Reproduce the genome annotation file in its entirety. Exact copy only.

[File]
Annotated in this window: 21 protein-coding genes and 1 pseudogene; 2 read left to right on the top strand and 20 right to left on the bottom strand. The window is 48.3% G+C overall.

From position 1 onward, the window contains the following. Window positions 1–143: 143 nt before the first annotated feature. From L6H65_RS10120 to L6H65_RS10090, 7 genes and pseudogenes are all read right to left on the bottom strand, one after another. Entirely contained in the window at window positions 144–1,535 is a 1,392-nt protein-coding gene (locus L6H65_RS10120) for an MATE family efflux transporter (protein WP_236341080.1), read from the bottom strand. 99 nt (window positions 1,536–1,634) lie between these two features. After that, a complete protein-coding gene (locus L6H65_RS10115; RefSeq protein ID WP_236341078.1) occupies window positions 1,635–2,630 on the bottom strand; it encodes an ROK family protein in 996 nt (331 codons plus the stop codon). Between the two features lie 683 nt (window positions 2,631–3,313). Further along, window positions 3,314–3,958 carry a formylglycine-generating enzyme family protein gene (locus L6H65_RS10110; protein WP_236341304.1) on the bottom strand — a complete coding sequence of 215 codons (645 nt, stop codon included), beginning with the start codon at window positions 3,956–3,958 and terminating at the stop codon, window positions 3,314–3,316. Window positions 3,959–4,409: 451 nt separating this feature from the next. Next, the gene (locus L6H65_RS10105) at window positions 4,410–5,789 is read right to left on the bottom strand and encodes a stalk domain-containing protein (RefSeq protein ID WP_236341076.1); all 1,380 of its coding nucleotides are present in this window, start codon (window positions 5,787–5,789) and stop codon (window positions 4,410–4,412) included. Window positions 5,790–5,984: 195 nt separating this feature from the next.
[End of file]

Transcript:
Annotated in this window: 21 protein-coding genes and 1 pseudogene; 2 read left to right on the top strand and 20 right to left on the bottom strand. The window is 48.3% G+C overall.

From position 1 onward, the window contains the following. Window positions 1–143: 143 nt before the first annotated feature. From L6H65_RS10120 to L6H65_RS10090, 7 genes and pseudogenes are all read right to left on the bottom strand, one after another. Entirely contained in the window at window positions 144–1,535 is a 1,392-nt protein-coding gene (locus L6H65_RS10120) for an MATE family efflux transporter (protein WP_236341080.1), read from the bottom strand. 99 nt (window positions 1,536–1,634) lie between these two features. After that, a complete protein-coding gene (locus L6H65_RS10115; RefSeq protein ID WP_236341078.1) occupies window positions 1,635–2,630 on the bottom strand; it encodes an ROK family protein in 996 nt (331 codons plus the stop codon). Between the two features lie 683 nt (window positions 2,631–3,313). Further along, window positions 3,314–3,958 carry a formylglycine-generating enzyme family protein gene (locus L6H65_RS10110; protein WP_236341304.1) on the bottom strand — a complete coding sequence of 215 codons (645 nt, stop codon included), beginning with the start codon at window positions 3,956–3,958 and terminating at the stop codon, window positions 3,314–3,316. Window positions 3,959–4,409: 451 nt separating this feature from the next. Next, the gene (locus L6H65_RS10105) at window positions 4,410–5,789 is read right to left on the bottom strand and encodes a stalk domain-containing protein (RefSeq protein ID WP_236341076.1); all 1,380 of its coding nucleotides are present in this window, start codon (window positions 5,787–5,789) and stop codon (window positions 4,410–4,412) included. Window positions 5,790–5,984: 195 nt separating this feature from the next.